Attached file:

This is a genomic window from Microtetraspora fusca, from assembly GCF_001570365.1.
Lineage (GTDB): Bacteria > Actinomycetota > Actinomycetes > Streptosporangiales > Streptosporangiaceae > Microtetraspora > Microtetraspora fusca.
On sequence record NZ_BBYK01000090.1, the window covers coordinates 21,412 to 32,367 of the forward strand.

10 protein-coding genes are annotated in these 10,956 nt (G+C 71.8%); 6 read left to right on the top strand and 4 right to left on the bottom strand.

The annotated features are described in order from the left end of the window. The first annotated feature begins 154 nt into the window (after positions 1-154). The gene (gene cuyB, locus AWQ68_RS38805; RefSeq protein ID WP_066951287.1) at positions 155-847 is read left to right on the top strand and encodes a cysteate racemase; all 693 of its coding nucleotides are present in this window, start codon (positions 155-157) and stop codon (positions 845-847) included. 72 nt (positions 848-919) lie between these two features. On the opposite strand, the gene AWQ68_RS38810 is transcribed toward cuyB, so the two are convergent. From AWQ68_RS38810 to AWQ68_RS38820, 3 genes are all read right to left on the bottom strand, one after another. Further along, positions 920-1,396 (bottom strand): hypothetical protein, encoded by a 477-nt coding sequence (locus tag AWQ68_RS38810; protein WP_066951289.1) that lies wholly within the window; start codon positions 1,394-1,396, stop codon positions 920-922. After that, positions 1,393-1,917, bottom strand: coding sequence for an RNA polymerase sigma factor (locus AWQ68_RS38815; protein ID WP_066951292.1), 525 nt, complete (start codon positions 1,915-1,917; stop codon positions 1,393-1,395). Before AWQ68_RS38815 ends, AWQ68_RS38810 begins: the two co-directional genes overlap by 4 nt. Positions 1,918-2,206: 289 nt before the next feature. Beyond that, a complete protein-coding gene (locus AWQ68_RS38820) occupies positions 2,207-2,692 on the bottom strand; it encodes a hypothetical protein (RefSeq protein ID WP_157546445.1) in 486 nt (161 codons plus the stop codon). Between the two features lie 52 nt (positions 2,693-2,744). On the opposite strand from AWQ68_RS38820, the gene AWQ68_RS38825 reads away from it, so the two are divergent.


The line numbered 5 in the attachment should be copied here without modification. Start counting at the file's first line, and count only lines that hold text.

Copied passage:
The annotated features are described in order from the left end of the window. The first annotated feature begins 154 nt into the window (after positions 1-154). The gene (gene cuyB, locus AWQ68_RS38805; RefSeq protein ID WP_066951287.1) at positions 155-847 is read left to right on the top strand and encodes a cysteate racemase; all 693 of its coding nucleotides are present in this window, start codon (positions 155-157) and stop codon (positions 845-847) included. 72 nt (positions 848-919) lie between these two features. On the opposite strand, the gene AWQ68_RS38810 is transcribed toward cuyB, so the two are convergent. From AWQ68_RS38810 to AWQ68_RS38820, 3 genes are all read right to left on the bottom strand, one after another. Further along, positions 920-1,396 (bottom strand): hypothetical protein, encoded by a 477-nt coding sequence (locus tag AWQ68_RS38810; protein WP_066951289.1) that lies wholly within the window; start codon positions 1,394-1,396, stop codon positions 920-922. After that, positions 1,393-1,917, bottom strand: coding sequence for an RNA polymerase sigma factor (locus AWQ68_RS38815; protein ID WP_066951292.1), 525 nt, complete (start codon positions 1,915-1,917; stop codon positions 1,393-1,395). Before AWQ68_RS38815 ends, AWQ68_RS38810 begins: the two co-directional genes overlap by 4 nt. Positions 1,918-2,206: 289 nt before the next feature. Beyond that, a complete protein-coding gene (locus AWQ68_RS38820) occupies positions 2,207-2,692 on the bottom strand; it encodes a hypothetical protein (RefSeq protein ID WP_157546445.1) in 486 nt (161 codons plus the stop codon). Between the two features lie 52 nt (positions 2,693-2,744). On the opposite strand from AWQ68_RS38820, the gene AWQ68_RS38825 reads away from it, so the two are divergent.